Well now, I'm not much of a one for banning things. Most bans seeks to protect people, but only people who don't need protecting obey them. And those who do, don't. So bans backfire.

Nevertheless some things are so outstandingly dangerous, so malign in their influence, that everyone agrees a ban is needed. Our better selves try to protect us from our less-than-better selves - the selves that bubble with greed and the lust to destroy, that would rather be king of a heap of rubble than a citizen of an orderly world. So we ban such things as the trade in plutonium or smallpox germs. And we urgently need a similar ban on Monopoly.

A game of Monopoly was Mike's idea and I leapt at it. I hadn't played for half a century. The moment he suggested it I had an image of my bedroom as a 10-year-old and a winter's afternoon and maybe five of us on the floor round the Monopoly board of whom I remember most vividly my best mate, Dave Collier, and Bambi-eyed Mike Morris over whom every mother melted and who was capable of quite spectacular violence. I was afraid of Mike Morris but I loved Monopoly.

It turned out that the board hadn't changed in 50 years and neither had the little metal pieces. 'I'll be the dog,' I said, because I'd always been the dog. I liked dogs then. I like them now. But I had forgotten the problem with the little metal dog. It falls too readily on its side as if shot.

There were four of us playing: Mike, a young English actress (and if anyone objects to that word they will kindly explain to me how otherwise I might convey with such precision and concision the information that the person makes her living in the theatre and is at the same time female), Mike's daughter who is also my goddaughter and whom I have known since the week of her birth 14 years ago and who is for me the symbol of all innocence and hope, and me.

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You start Monopoly as equals - everyone has a sufficiency of money. And you start it as friends - a dog, a hat, a boot and a smoothing iron all setting out on an adventure together. What could be nicer?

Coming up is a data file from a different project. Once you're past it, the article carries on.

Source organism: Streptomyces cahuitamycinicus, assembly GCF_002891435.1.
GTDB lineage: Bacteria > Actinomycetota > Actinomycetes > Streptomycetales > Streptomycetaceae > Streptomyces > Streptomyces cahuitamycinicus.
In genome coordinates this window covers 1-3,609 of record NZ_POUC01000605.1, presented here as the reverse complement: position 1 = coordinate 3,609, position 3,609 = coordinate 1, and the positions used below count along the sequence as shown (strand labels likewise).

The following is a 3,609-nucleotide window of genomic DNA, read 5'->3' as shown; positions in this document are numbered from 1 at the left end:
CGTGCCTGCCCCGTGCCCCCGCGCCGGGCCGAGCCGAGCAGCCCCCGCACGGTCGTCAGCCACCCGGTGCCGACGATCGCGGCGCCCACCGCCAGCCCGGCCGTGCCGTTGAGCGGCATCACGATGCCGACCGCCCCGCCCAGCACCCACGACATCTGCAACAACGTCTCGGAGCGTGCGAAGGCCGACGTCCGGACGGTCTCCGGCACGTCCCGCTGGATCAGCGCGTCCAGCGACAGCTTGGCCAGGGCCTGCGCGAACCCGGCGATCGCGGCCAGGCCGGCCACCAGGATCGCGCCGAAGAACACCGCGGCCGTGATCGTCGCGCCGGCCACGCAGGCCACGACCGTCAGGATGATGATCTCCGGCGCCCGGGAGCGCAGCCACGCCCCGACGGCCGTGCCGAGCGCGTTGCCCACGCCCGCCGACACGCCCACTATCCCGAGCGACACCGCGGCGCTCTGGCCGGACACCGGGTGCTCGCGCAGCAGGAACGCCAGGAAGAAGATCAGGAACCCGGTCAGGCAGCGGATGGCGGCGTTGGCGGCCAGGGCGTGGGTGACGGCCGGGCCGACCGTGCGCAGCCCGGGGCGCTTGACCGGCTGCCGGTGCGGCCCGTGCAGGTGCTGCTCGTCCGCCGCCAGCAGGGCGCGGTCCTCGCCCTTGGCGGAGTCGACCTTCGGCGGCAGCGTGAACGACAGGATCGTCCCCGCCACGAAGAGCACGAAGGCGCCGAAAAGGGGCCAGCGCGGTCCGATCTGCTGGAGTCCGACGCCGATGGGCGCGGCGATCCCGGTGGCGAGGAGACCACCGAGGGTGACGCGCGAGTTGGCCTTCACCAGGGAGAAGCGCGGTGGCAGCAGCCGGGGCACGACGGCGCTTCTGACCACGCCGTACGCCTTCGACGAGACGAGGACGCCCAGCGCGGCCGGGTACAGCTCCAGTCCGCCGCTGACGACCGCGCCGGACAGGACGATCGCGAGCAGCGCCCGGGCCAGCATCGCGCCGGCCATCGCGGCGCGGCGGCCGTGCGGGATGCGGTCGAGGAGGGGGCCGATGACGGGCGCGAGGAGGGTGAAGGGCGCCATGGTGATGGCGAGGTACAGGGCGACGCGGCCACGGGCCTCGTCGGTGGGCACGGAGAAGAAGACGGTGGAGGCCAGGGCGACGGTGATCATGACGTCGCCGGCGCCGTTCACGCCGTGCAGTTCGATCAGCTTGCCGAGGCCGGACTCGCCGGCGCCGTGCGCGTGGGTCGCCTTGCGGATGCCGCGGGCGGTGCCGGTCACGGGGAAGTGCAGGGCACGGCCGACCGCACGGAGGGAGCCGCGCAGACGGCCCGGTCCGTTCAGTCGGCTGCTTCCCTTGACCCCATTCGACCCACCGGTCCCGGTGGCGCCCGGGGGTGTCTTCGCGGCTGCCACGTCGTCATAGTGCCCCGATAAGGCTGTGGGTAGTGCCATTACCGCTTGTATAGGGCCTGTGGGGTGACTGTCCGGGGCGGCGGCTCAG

Enter chance, in the form of dice. Their random favours in the first few throws change everything. They dictate wealth and poverty, who'll live long and who'll die young. There's no skill involved, no merit rewarded. Only chance.

The tactics are obvious: buy real estate. Buy everything you land on (except the utilities - the waterworks and the electricity company. These are common goods. So they don't accommodate the purely selfish, the developer of property, the screw-you landlord.) Property is all.

If chance favours you early you'll get rich. If it doesn't, nothing will make any difference. For having established the haves and have-nots the game just widens the gulf between them till the have-nots fall in and die. It's all so very true to life.

Mike was unlucky. He landed repeatedly on Chance and Community Chest and on property that had already been bought, so after three rounds he owned only a couple of stations. Meanwhile the actress was building houses on Mayfair. Mike landed on Mayfair. His goose was so well cooked you could hear the skin crackle.

As Mike shrivelled and died his daughter swung her gun turrets on her godfather. She whom I'd cradled nervously in my arms when she was a mere bawling pinkness, she who had crawled over my old black dog, she whose first day at school I could remember, she who is a rare spot of innocence in a weary world, she now had a light in her eyes I hadn't seen there before. She was squeezing the life from me and loving it. I went down like a burst tyre. My little dog fell on its side and lay still. And then it was just the two of them, actress and goddaughter, circling the board like duelling dinosaurs, flat-eyed, wary, seeking advantage, probing for weakness, knowing only the one could live. It was ugly.

Maybe that stuff is all there anyway. Maybe the baboon of destruction, the rampant self, is indelible. Maybe there's Trump in you and there's Trump in me. Maybe William Golding was right. Maybe that's the reason why it's no go. But if there's any chance that it isn't we should seize it. And we could start by banning Monopoly.